NUMBERS OF SEASONAL WORKERS ARE DOWN DRAMATICALLY, reports the Kent Messenger, Farming UK and Farmers Weekly. Numbers of seasonal workers applying to work at one Kent-based company are down 90% in the last two years and there are fears for the future. Stephen Taylor, MD at Winterwood Farms Ltd, said the labour market has got “tighter and tighter” over the last couple of years and blamed the trend on Brexit. The Chairman of British Summer Fruits said the soft fruit industry faces decreasing numbers of seasonal workers but added that “despite Brexit and restrictions on he free movement of workers, the industry has generally been able to recruit a large enough workforce for the current soft fruit season…we are confident that strawberries won’t be left in fields unpicked in fields.”
REVOLUTIONARY DESIGNS FOR A “WORLD-CLASS WINERY” IN KENT HAVE BEEN UNVEILED, reports the Kent Messenger. Vineyard Farms proposes to build a wine making and bottling facility, dubbed The Kentish Wine Vault, to the south of Upper Bush in Cuxton. The plans have been drawn up by the award winning architect Lord Norman Foster, famed for London’s The Gherkin and the Wembley Arch. The company behind the scheme plans to make between 1 and 5 million bottles of wine per year from the largely underground production facility. Vineyard Farms is now launching a public consultation on the proposals, ahead of submitting its formal planning application in the coming months.
MORRISONS IS BRINGING BACK TRADITIONAL GLASS MILK BOTTLES TO ITS SEVEN KENT STORES, reports Kent Online. The supermarket chain is reverting to the traditional packaging as part of a trial to find ways to help both supermarkets and customers to cut plastic waste. Milk will be sourced directly from local farmers, with the aim of taking out of circulation around 40,000 plastic milk cartons each year. The pints will cost 90p each, as opposed to just 50p in a plastic carton. The scheme is being piloted in Sheffield and Kent, but the supermarket is hopeful it will be able to roll it out across the country in due course.
THE UK AND AUSTRALIA HAVE REACHED A TRADE AGREEMENT WHICH INCLUDE A 15-YEAR CAP ON TARIFF-FREE IMPORTS, reports Farming UK, among others. The deal has triggered concerns from farmers over lower-standard imports. The main elements of the free trade deal were agreed on Monday and it marks the first major trade deal negotiated by the UK since it left the EU. A final “agreement in principle” will be published soon, enabling parliament to scrutinise it in detail. The move will enable British products to be sold into Australia, and eliminates tariffs on Australian imports such as wine. Numerous groups have said that any imports must be produced under the same rigorous production and animal welfare standards that UK farmers have to adhere to.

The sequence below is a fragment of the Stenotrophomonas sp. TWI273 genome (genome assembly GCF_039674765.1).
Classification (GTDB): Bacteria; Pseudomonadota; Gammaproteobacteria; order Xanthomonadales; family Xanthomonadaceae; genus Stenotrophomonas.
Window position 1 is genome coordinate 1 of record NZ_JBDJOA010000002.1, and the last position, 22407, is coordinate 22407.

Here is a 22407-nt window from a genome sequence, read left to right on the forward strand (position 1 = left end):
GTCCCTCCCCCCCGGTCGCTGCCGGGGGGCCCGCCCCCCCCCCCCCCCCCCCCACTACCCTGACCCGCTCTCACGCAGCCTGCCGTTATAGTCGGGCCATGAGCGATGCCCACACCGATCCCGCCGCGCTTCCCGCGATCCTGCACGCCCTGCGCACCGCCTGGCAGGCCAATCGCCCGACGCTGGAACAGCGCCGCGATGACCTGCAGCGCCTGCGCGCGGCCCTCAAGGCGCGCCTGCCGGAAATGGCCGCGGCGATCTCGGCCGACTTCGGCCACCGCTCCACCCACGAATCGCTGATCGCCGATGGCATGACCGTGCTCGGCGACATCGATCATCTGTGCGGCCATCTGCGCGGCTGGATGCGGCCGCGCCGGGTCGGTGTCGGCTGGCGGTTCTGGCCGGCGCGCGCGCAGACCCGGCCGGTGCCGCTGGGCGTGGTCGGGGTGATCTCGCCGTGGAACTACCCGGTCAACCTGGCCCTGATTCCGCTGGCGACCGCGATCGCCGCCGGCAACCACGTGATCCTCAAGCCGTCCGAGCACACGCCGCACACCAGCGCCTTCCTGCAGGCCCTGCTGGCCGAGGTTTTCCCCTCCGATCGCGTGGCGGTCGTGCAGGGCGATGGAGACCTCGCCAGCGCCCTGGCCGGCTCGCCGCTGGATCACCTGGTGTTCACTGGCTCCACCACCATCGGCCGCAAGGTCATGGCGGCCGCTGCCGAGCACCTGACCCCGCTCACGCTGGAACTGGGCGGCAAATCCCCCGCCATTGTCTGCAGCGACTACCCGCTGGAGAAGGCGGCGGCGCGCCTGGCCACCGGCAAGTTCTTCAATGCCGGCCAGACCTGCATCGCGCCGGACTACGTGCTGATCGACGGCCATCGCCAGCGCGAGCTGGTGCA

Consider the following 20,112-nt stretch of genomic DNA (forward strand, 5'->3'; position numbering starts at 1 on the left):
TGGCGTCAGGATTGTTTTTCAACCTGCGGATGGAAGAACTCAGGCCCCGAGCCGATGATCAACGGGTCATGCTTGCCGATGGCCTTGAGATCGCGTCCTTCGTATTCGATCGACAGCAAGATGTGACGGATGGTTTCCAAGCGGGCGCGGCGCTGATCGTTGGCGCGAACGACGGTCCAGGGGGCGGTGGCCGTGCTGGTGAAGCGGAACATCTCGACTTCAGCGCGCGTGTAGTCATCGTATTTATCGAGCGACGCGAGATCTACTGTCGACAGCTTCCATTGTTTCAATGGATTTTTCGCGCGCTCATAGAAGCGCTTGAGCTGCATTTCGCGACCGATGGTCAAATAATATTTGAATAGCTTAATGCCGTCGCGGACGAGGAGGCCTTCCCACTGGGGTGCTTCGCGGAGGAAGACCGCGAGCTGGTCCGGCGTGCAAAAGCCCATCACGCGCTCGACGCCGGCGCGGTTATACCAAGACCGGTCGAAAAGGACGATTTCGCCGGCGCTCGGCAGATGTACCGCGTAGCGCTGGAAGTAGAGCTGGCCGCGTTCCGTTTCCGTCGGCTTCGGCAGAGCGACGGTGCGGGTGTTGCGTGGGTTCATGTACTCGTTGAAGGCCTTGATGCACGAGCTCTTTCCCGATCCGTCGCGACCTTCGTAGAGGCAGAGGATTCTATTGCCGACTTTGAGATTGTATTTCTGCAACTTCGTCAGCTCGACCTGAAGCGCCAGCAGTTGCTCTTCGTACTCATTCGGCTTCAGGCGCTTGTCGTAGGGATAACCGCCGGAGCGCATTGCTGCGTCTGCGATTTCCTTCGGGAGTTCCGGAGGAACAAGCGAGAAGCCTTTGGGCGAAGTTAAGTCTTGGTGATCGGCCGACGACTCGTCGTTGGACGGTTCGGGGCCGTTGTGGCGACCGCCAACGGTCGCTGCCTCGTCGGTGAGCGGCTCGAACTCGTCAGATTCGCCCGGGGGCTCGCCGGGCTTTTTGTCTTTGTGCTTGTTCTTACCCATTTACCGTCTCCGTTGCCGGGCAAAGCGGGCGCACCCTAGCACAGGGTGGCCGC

THE LORDS HAVE STRESSED THAT BRITAIN’S AGRICULTURAL STANDARDS MUST NOT BE UNDERMINED AS A RESULT OF THE UK/AUSTRALIA TRADE DEAL, reports Farming UK. The International Agreements Committee has called on the government to provide clarity on the talks on trade in agri goods. In a letter, the committee seeks answers to specific concerns, and also wishes to know the extent of Australian agri production methods, including animal welfare standards, and how different they are to British farmers’ standards.
FARMERS ARE ASKED TO DONATE SURPLUS FRESH PRODUCE TO CHARITY SO IT CAN BE USED BY FOOD BANKS, reports Farmers Weekly. Amazon has teamed up with the NFU and has launched the scheme in the Midlands. Farmers in the Midlands can call their NFU regional office to arrange for surplus eggs, fruit and vegetables to be collected by Amazon’s fleet of vans and delivered to food banks in towns and cities. While the project is currently restricted to farmers in the East and West Midlands, if successful it could be rolled out more widely.
AN URGENT REVIEW OF ABATTOIR CAPACITY IS NEEDED IN THE LIGHT OF NEW RULES ON TRAVEL TIMES, reports Farmers Weekly and Farming UK. Fears that livestock farmers will struggle to meet new rules on travel times are due to an absence of local slaughtering facilities. Government policy has led to a steady decline in the network of small and medium-sized multi-species abattoirs, said the NSA. Yet the government is now seeking to reduce livestock travel times from the current maximum of eight hours and ban live exports. One third of small abattoirs have closed in the past 10 years alone, with jus 62 remaining. This means livestock may have to be transported for longer distances. For some farmers in the south east, the closest facility is in France.
Farmers in the Darent Valley are seeking a FARMER CLUSTER OFFICER to help steer them through a changing agricultural and environmental landscape. The new position will convene meetings, coordinate action across multiple farms and help develop local priorities in line with the needs of the farmers and for a thriving Darent river. This is an exciting opportunity to work at the forefront of a new chapter in agriculture and conservation.
The post is hosted jointly by the Kent Wildlife Trust and the Kent Downs AONB unit, to ensure an integrated approach. For further information, and to apply: kentwildlifetrust.org.uk/jobs/farmer-cluster-officer-darent-valley
Closing date: Friday 25th June
RABI, Addington Fund, FCN, Forage Aid and RSABI, supported by the Prince’s Countryside Fund, have launched the Farming Help initiative. The initiative is also being launched with the NFYFC, the NFU and the NFU Mutual Charitable Trust.
FARMING HELP recognises that this will be an anxious time for many farmers and farming families and periods of poor health or self-isolation may result in temporary practical difficulties on farm. For help drafting a contingency plan, for practical local help with livestock, shopping etc, or to discuss your concerns and anxieties,
Contact 03000 111 999 or visit www.farminghelp.co.uk
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